“Perhaps I came somewhere with this opera where he wanted me to come. Perhaps because I wrote it for him, it deals differently with reality. And I must say it’s true that if you are a mother, you need to have some kind of positive perspective, even if you don’t have it as an artist.”
With a cast of just four, the opera preserves an air of intimacy, returning to themes of love and family despite the turbulent events that shape the action.
“The piece is also about different perceptions of the same event, about how you can live side by side with somebody and yet have a completely different sense of reality. To call it a political opera would be [to oversimplify].”
Saariaho has a natural aversion to labels. “I think that’s so boring!” she says. “People call me their favourite woman composer, you know? It’s not much of a compliment. There are not so many of us. I’ve been called the most famous Finnish woman composer. I really don’t care.
“I don’t think about being a woman, or being Finnish. Does it reflect in my music? I don’t know. I’m left-handed. How does that reflect in my music? I don’t know. These are all things which define who I am, but I don’t know if it really has anything to do with my music.”
At the same time, Saariaho sees a direct relationship between what she experiences and how she composes. She would be unhappy if she could not compose, she says; writing music is her way of coming to terms with life.
Even so, many of her best ideas come at the working table. Rigorously self-disciplined, Saariaho has never yet been late in delivering a score (“The very idea is a nightmare!”), and derives great security from a regular working routine. “Quite often I start working with a sense that nothing will come, not today, not ever. But when I force myself into the material, somehow it starts working.”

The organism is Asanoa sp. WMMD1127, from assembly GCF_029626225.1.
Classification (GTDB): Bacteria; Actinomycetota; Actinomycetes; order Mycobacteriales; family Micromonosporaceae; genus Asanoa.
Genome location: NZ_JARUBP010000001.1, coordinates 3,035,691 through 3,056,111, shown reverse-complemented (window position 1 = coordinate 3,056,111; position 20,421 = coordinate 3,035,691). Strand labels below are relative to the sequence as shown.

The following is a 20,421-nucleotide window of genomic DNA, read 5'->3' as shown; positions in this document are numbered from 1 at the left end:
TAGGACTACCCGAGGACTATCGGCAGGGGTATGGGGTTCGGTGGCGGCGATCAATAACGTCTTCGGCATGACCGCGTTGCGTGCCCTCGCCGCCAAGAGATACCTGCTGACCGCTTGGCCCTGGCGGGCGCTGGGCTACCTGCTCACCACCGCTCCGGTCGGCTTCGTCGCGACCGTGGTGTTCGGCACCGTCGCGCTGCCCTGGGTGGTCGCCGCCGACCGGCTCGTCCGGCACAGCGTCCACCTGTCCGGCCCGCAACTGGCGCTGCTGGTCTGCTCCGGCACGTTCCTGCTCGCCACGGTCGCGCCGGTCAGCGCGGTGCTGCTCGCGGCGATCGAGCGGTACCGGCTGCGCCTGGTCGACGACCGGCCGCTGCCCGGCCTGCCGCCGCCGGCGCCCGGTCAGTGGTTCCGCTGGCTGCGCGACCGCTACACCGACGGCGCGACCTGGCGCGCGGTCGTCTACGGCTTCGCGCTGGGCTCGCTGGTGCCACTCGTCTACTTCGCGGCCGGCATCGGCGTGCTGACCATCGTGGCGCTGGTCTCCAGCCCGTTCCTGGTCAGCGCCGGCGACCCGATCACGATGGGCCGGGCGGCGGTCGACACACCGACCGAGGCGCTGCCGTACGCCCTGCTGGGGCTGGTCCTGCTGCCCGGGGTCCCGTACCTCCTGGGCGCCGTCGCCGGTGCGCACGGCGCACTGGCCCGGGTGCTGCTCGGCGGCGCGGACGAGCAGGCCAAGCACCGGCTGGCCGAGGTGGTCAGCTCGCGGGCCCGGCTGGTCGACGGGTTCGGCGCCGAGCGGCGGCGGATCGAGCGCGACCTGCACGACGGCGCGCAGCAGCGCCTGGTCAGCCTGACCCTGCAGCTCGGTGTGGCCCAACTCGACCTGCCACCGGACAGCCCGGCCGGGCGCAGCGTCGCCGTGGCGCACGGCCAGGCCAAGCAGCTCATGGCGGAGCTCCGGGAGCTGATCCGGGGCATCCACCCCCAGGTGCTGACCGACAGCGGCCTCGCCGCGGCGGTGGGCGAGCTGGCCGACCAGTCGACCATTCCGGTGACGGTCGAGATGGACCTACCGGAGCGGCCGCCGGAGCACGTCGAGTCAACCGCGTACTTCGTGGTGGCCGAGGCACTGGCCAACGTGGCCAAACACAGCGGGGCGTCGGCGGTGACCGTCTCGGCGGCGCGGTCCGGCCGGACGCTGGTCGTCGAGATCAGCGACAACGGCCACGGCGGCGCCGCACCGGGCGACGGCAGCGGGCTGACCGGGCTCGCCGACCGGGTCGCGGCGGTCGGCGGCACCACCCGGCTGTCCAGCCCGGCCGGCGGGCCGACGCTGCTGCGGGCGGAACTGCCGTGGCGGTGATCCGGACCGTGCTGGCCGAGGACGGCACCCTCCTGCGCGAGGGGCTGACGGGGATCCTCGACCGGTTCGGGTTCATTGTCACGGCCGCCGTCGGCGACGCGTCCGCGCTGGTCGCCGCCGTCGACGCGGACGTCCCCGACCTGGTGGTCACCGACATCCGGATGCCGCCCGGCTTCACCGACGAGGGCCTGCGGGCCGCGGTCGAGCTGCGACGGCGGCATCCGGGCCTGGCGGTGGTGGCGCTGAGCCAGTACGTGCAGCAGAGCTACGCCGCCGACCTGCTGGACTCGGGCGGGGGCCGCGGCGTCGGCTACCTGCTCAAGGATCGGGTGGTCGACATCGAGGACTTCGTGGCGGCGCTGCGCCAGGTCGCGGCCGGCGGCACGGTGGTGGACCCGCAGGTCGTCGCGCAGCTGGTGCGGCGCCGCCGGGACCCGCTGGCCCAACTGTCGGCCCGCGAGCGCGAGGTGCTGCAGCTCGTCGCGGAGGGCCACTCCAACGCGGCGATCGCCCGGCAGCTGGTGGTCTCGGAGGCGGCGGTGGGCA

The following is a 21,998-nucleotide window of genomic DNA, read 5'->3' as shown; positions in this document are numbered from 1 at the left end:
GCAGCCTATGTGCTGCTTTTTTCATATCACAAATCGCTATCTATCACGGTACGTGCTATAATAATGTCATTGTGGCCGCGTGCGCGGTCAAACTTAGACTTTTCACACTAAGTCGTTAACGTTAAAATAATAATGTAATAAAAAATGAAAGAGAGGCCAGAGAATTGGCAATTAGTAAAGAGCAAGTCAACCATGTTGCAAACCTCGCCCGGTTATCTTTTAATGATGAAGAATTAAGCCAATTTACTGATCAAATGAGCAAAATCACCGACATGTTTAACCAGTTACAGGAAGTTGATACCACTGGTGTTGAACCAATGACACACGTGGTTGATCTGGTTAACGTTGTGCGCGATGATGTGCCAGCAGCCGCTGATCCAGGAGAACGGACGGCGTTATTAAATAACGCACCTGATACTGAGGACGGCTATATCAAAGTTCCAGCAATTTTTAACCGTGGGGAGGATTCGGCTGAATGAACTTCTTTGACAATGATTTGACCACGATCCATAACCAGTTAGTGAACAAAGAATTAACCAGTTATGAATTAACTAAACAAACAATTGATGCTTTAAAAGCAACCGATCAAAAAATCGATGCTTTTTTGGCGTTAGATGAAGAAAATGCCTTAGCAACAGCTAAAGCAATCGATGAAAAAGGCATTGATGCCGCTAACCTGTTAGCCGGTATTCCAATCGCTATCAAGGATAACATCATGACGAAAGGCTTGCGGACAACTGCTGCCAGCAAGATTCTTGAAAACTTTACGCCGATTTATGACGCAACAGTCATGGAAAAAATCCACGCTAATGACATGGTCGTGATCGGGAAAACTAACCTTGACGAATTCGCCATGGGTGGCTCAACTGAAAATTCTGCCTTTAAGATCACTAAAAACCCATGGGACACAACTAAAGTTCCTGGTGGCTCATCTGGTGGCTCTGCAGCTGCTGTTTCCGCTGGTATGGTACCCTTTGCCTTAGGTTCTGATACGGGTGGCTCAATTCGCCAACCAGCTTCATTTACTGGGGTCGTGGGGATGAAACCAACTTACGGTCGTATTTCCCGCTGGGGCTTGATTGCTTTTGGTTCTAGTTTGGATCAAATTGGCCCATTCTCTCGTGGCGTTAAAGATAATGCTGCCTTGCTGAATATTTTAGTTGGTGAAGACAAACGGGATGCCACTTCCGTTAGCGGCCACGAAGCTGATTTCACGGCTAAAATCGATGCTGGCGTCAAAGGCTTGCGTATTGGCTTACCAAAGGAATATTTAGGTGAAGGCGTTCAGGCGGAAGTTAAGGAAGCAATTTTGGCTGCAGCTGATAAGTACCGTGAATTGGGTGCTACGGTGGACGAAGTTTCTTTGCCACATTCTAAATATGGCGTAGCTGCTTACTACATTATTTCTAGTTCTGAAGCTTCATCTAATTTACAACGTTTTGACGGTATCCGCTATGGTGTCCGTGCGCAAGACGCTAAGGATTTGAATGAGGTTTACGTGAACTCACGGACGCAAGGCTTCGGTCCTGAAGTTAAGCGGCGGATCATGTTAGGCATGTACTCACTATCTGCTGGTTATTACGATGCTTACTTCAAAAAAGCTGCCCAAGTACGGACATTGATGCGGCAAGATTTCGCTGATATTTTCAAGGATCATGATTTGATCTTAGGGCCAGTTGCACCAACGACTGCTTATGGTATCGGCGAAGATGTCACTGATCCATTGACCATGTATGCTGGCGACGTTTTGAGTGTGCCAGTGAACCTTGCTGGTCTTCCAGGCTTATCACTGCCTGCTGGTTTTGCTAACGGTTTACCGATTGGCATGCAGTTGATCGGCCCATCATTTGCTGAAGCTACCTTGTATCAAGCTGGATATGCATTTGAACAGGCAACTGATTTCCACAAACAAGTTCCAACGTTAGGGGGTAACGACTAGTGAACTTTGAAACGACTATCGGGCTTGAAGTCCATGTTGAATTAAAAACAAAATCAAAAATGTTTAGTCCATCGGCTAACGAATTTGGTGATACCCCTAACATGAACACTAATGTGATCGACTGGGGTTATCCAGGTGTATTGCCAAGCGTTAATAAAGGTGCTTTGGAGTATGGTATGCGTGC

A further source of inspiration, she says, is the story itself. Linear narrative is distinctly out of fashion in European opera circles, but Saariaho finds it the only way to work.
“I also started with very abstract ideas,” she concedes. “I thought that if I ever wrote an opera, it would be about voice and light and electronics. But then I thought, what was the point of writing an opera? I wanted to touch matters which are secret. I thought I would try to use music to invade some areas of perception about love and death that we don’t consciously know about. That’s why I wanted a story. To make it meaningful.”
Is she talking about the subconscious, or about spirituality?
“Both,” she answers. “In the arts we work a lot with the subconscious. Spirituality is something we badly need today, and I think the responsibility of artists is enormous. I’m not talking about religion. I think spirituality is something vast. Music is vast. And it can be an unbelievable form of communication, because there are no limits. The essence of music is like love.”
L’amour de loin has already been staged in Paris, Santa Fe, Bern, Darmstadt, and Helsinki. There is every chance that Adriana Mater will go on to make its way around the world. Saariaho seems to be writing works that will last.
Nagano is cautious. “It’s far too early to tell,” he counters. “What makes a significant composer? It takes the perspective of time and a consensus of people to be able to judge a masterpiece. It is very rare for a piece to enter the repertoire.
“The great composers of the past were not always linked to new techniques. After two or three years you may be able to glimpse a possible future for a piece. But the strongest thing you can really say at the time is that a voice is individual. Kaija’s voice is very personal to herself, and it’s supported with tremendous craftsmanship, and a beauty within itself. This is already saying a lot.”
‘Adriana Mater’ premieres at Opéra Bastille, Paris on March 30, with performances to April 18.